How Does Brown Rice Affect A Diabetic?
Rice makes for a wholesome, tasty and filling meal which is why it is widely eaten in almost every corner of the world. Rice is an important part of many ethnic cuisines from different regions of the world and forms an integral part of a staple diet in almost all of Asia. Easy to prepare and easy to consume, rice is eaten on a daily basis by many people around the world. As such; there are many health queries associated with rice.
Why White Rice is Bad for Diabetics?
In most rice eating regions of the world; it is common knowledge that white rice is bad for those afflicted by diabetes, as white rice aggravates diabetes symptoms and may even be life threatening by raising blood sugar levels. As such; brown rice is a common substitute for white rice and is often recommended by doctors as well. Bearing this in mind; it is still reasonable to have queries regarding brown rice and its impact on diabetes and this article aims to answers these queries with accurate and impartial facts. Read further to know more about the affect of brown rice on a diabetic.
Brown Rice for Diabetics
Diabetics are expected to exercise some control in terms of diet and most dietary measures for diabetics put emphasis on reducing fats and calories and eating foods that are high in nutrient content. A diabetes diet also involves regulated meal timings, all foods in moderation and a preference for fruits, vegetables and whole grains. Brown rice is an integral whole grain that features in the diet of many individuals affected by diabetes and it is worth looking into the effects of brown rice on diabetics.
How Does Brown Rice Affect A Diabetic?
Processed foods that are devoid of suffiecient dietary fibers are easily broken down in the body and converted into sugar. It is the exact opposite with whole grains, like brown rice that have rich fiber content. This distinction between processed foods and whole grains, like brown rice, is primarily owing to carbohydrate content in these varying foods. Foods with carbohydrate content are digested and broken down into sugar. The rise in sugar levels triggers the pancreas to produce insulin. Insulin is an essential hormone that prompts the blood cells to absorb sugar for storage or energy. When the blood cells quickly absorb sugar, the pancreas begins to produce glucagon, which acts as a signal for the liver to release stored sugar. If this process is balanced then blood sugar is at safe levels. If not; blood sugar levels can tend to spike which is a problem for diabetics.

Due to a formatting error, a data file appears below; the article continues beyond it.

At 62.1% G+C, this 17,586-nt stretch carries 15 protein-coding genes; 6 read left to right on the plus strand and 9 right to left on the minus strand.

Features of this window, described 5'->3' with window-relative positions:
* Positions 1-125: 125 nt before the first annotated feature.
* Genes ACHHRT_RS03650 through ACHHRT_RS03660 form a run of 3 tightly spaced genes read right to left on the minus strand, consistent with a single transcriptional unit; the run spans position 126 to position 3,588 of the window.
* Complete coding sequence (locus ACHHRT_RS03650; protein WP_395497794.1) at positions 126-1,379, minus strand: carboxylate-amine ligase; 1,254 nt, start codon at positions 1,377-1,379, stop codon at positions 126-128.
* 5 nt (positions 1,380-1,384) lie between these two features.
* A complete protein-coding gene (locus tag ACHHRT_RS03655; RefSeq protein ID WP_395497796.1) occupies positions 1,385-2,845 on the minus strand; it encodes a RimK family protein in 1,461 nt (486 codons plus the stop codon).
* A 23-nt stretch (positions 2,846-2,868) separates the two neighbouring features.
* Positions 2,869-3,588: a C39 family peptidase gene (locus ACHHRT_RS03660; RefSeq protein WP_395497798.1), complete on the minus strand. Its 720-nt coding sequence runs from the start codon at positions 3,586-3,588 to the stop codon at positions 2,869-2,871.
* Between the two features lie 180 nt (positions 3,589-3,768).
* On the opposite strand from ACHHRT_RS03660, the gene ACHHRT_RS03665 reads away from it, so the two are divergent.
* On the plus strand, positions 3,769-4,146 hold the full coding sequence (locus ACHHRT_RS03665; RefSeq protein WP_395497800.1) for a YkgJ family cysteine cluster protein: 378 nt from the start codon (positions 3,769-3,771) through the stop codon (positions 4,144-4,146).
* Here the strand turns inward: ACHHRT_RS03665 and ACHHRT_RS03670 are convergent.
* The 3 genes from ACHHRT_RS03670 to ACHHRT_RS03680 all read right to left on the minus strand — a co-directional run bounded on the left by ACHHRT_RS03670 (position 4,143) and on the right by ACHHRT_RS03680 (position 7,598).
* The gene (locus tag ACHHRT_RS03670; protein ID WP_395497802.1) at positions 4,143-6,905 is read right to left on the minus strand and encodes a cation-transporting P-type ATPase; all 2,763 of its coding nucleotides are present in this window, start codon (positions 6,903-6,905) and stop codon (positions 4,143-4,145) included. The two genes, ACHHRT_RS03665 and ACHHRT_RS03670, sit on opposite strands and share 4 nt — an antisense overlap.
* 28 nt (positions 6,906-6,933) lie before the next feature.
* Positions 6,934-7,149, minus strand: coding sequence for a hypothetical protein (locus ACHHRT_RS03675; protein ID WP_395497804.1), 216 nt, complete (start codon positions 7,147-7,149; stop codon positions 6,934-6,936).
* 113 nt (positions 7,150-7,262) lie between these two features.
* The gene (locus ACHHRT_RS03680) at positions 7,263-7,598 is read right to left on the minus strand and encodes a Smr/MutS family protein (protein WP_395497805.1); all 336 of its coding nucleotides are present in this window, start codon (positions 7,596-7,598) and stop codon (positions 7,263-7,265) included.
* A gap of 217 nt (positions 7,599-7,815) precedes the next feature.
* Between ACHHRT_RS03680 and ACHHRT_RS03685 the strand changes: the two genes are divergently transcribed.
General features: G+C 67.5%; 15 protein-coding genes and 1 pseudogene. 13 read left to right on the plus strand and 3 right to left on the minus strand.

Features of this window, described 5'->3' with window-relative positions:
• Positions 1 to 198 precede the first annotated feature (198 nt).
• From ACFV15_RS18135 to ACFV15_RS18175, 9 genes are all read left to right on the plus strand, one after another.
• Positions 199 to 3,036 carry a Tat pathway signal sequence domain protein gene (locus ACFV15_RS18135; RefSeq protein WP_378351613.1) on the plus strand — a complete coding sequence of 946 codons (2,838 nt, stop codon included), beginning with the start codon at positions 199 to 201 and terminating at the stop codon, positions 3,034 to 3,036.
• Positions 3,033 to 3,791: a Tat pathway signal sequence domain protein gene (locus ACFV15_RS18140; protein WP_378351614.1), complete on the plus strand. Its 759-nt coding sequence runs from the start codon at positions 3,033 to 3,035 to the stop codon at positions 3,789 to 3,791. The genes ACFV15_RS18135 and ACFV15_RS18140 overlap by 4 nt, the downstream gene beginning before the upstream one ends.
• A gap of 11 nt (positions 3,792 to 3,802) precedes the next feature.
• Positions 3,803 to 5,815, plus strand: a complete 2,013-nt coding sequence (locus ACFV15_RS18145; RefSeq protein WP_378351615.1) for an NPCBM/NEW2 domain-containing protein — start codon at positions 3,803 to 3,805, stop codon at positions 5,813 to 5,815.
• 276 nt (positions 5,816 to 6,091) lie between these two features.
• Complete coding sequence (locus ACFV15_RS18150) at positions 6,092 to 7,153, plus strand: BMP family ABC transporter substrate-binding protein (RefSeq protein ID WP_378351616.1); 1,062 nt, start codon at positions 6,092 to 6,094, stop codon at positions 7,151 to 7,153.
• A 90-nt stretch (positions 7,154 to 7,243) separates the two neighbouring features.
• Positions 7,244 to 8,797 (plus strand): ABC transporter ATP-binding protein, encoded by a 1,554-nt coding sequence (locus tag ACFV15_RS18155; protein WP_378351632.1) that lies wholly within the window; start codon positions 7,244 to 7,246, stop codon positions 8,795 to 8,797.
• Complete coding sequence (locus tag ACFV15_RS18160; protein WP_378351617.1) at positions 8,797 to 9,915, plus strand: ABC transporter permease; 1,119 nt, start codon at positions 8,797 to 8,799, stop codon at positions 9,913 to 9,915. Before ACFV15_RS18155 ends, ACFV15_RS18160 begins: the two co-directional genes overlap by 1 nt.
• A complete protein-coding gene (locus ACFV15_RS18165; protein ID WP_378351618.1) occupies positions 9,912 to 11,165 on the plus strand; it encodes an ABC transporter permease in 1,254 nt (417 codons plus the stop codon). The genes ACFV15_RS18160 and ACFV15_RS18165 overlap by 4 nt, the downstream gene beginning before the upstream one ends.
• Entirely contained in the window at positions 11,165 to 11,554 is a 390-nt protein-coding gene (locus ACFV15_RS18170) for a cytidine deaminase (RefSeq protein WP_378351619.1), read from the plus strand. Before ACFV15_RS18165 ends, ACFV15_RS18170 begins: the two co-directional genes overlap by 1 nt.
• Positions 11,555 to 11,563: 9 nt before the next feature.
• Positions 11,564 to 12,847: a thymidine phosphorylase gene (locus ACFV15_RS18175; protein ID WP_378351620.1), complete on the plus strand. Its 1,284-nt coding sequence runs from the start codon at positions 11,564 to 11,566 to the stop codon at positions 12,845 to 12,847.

Easily digested processed foods contain carbohydrates that are broken down by the body at an accelerated pace; increasing blood sugar levels and insulin levels quickly. The fibers in whole grains slow down the process of digestion and the breaking down of carbohydrates into sugar and is comparatively much safer for consumption by diabetics. In fact the metabolism of carbohydrate has a significant impact on Type-2 diabetes development; which is caused by an ailing body that cannot process the insulin it produces or just does not produce enough insulin. It is easy to see how eating processed foods like white rice can aggravate the symptoms of diabetes and even worsen the condition; whereas, fiber rich whole grains such as brown rice are relatively safer for consumption by diabetics.
Why is Brown Rice Recommended for Diabetics?
Brown rice happens to be safer for consumption for diabetics owing to the fact that it contains complex carbohydrates, a dietary feature it shares with other whole grains. Complex carbohydrates are composed of sugar molecules characterized by the stringing together in a long and complex chain formation. While both complex and simple carbohydrates are processed to produce sugar in the body; however, the abundance of fibers in the complex carbohydrates slow down the digestion process and largely prevent sudden spikes in blood sugar levels. The fibers in complex carbohydrates makes brown rice more wholesome and one can eat lesser quantities of brown rice and feel full when compared to eating white rice.
So, consumption of brown rice in diabetes means reduced consumption of carbohydrates and some degree of control on blood sugar and insulin levels of diabetics.
Dietary Suggestions for Diabetics Who Eat Brown Rice
Brown rice ultimately does contain carbohydrates that convert to sugar in the body; hence some degree of moderation is best when eating brown rice while on a diabetic diet. The emphasis should be on eating on time and eating reasonable amounts of brown rice that does not lead to spikes in insulin and blood sugar levels. Diabetics should also consider lowering one’s total carbohydrate intake by cancelling out processed foods containing simple carbohydrates, such as white rice and white bread from one’s diet. This is an effective way to enjoy brown rice while having some degree of control over one’s blood sugar and insulin levels.
In conclusion; brown rice does contain carbohydrates that are broken down into sugar in the body. However, when eaten in moderation; brown rice is a far better option than processed foods and white rice in particular.
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